Water has been one of the basic building blocks of decorative gardens since gardens first began. Whether it is still or moving, it has a calming tranquillity about it that sums up the essence of a garden. Water can be used in a wide variety of ways, including features that are suitable for the smaller garden.
What are water features?
There is a wide range of possibilities for using water in the garden, ranging from lakes in big ones to just a dustbin lid full of water in a small one. Water can be used in the form of a static pond or pool, or it can be used as a stream, with all the movement that implies. Streams can involve cascades, waterfalls and pools, and can become a striking feature of the garden. It is also possible to use water in such a way that there is no standing water at all, just water seeping between fixed pebbles.
All these possibilities can involve plants in one way or another, allowing you to use plants and to create effects that a garden without water cannot achieve.
Areas of contrast
Water complements the plants in a garden beautifully. It can create tranquil, reflective areas as a contrast to some lively planting, or it can bustle along in a stream, in contrast to the static plants, creating a sparkling streak of silver. Water can also produce noise, such as the tinkling of a fountain or the more regular pouring of a waterspout. The movement of water in a stream can also be very soothing to watch.
One of the many reasons why gardeners like ponds and other water features in their gardens is that they attract wildlife. They produce a source of drinking and bathing water for a large number of birds and insects, and ponds can also attract toads. Other animals, especially nocturnal ones, may drink from a pond at night. Such wildlife is attracted not only to the water but also to the plants that surround it, which furnish them with valuable cover and food.
Plants and water
One of the advantages of having a water feature is that it lets you extend the range of plants featured in your garden to include those that enjoy growing in or around water.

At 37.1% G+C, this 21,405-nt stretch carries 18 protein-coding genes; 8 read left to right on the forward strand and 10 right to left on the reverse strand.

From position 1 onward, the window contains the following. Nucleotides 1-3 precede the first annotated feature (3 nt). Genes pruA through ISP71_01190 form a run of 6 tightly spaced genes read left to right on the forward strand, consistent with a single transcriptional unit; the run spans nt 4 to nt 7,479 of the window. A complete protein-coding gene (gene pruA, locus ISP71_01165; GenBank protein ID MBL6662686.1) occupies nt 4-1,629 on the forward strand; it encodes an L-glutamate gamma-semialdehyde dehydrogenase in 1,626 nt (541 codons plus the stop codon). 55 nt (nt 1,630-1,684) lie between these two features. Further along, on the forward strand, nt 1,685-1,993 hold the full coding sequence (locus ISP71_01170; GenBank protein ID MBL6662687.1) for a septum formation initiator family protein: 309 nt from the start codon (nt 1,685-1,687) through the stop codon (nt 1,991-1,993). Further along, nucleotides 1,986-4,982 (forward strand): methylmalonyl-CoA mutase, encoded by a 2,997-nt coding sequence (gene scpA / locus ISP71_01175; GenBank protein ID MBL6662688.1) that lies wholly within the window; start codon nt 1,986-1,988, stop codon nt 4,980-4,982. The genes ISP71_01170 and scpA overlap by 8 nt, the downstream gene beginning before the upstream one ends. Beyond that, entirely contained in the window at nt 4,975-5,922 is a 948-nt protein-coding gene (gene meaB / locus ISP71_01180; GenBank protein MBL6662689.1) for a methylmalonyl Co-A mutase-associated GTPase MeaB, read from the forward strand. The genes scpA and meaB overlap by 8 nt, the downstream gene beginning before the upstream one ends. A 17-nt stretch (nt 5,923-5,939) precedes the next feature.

Some plants, such as water lilies, thrive in the deep water itself, while others prefer the shallow water margins, where they can get their roots down into the mud. Other plants like the muddy edges of a pond, where they are generally out of the water but where their roots are occasionally submerged. Another group, such as hostas and rodgersias, like the area next to the pond, which is out of water but still damp, while mimulus and many primulas relish being planted beside a stream, where they are occasionally splashed and where the air is nice and buoyant. The range of plants within all these different groups is enormous.
- Onoclea sensibilis
- Darmera peltata
- Osmunda regalis
- Iris ensata
- Iris sibirica
Many of the plants that like growing on the margins of ponds can be grown to really great effect in a bog garden. This is commonly defined as an area that has a great deal of moisture-retaining humus in the soil, so that it never dries out, though this does not mean that it has to be squelchy. If, for any reason, you want to get rid of a pond, rather than filling it in you can simply puncture the lining so that the water drains away, and then fill it up with some fibrous material to make your perfect bog garden.
Water can be dangerous, especially to young children, so very careful thought must be given before you start to dig deep holes in your garden for ponds of any kind. There are various attractive compromises. It is possible to create relatively safe features in which water bubbles out of, say, a rock and then disappears between fixed stones into a safe underground reservoir. This idea leaves no surface water, which can prove to be dangerous.